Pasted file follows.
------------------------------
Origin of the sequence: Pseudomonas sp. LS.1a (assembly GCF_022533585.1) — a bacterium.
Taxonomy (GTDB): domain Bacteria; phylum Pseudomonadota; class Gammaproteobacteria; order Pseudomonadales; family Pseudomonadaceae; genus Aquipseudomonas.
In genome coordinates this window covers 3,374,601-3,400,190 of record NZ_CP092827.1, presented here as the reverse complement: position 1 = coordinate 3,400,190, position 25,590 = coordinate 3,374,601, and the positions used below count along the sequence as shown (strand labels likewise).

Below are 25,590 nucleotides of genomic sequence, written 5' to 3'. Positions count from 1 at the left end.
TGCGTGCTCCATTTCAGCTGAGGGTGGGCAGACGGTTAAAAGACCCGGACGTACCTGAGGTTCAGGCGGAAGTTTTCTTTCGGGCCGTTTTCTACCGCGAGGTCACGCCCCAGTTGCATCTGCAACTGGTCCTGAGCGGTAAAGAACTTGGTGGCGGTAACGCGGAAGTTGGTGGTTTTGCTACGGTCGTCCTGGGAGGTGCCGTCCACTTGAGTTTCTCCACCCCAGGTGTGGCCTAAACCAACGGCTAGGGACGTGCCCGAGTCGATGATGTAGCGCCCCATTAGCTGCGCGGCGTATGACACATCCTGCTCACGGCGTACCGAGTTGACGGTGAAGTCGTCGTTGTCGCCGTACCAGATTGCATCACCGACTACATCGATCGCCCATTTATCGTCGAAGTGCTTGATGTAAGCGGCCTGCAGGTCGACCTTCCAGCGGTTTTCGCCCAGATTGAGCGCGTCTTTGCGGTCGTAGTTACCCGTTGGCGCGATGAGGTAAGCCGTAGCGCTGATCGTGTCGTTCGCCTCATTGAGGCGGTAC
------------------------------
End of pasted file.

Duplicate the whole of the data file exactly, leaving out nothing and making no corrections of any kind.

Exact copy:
Origin of the sequence: Pseudomonas sp. LS.1a (assembly GCF_022533585.1) — a bacterium.
Taxonomy (GTDB): domain Bacteria; phylum Pseudomonadota; class Gammaproteobacteria; order Pseudomonadales; family Pseudomonadaceae; genus Aquipseudomonas.
In genome coordinates this window covers 3,374,601-3,400,190 of record NZ_CP092827.1, presented here as the reverse complement: position 1 = coordinate 3,400,190, position 25,590 = coordinate 3,374,601, and the positions used below count along the sequence as shown (strand labels likewise).

Below are 25,590 nucleotides of genomic sequence, written 5' to 3'. Positions count from 1 at the left end.
TGCGTGCTCCATTTCAGCTGAGGGTGGGCAGACGGTTAAAAGACCCGGACGTACCTGAGGTTCAGGCGGAAGTTTTCTTTCGGGCCGTTTTCTACCGCGAGGTCACGCCCCAGTTGCATCTGCAACTGGTCCTGAGCGGTAAAGAACTTGGTGGCGGTAACGCGGAAGTTGGTGGTTTTGCTACGGTCGTCCTGGGAGGTGCCGTCCACTTGAGTTTCTCCACCCCAGGTGTGGCCTAAACCAACGGCTAGGGACGTGCCCGAGTCGATGATGTAGCGCCCCATTAGCTGCGCGGCGTATGACACATCCTGCTCACGGCGTACCGAGTTGACGGTGAAGTCGTCGTTGTCGCCGTACCAGATTGCATCACCGACTACATCGATCGCCCATTTATCGTCGAAGTGCTTGATGTAAGCGGCCTGCAGGTCGACCTTCCAGCGGTTTTCGCCCAGATTGAGCGCGTCTTTGCGGTCGTAGTTACCCGTTGGCGCGATGAGGTAAGCCGTAGCGCTGATCGTGTCGTTCGCCTCATTGAGGCGGTAC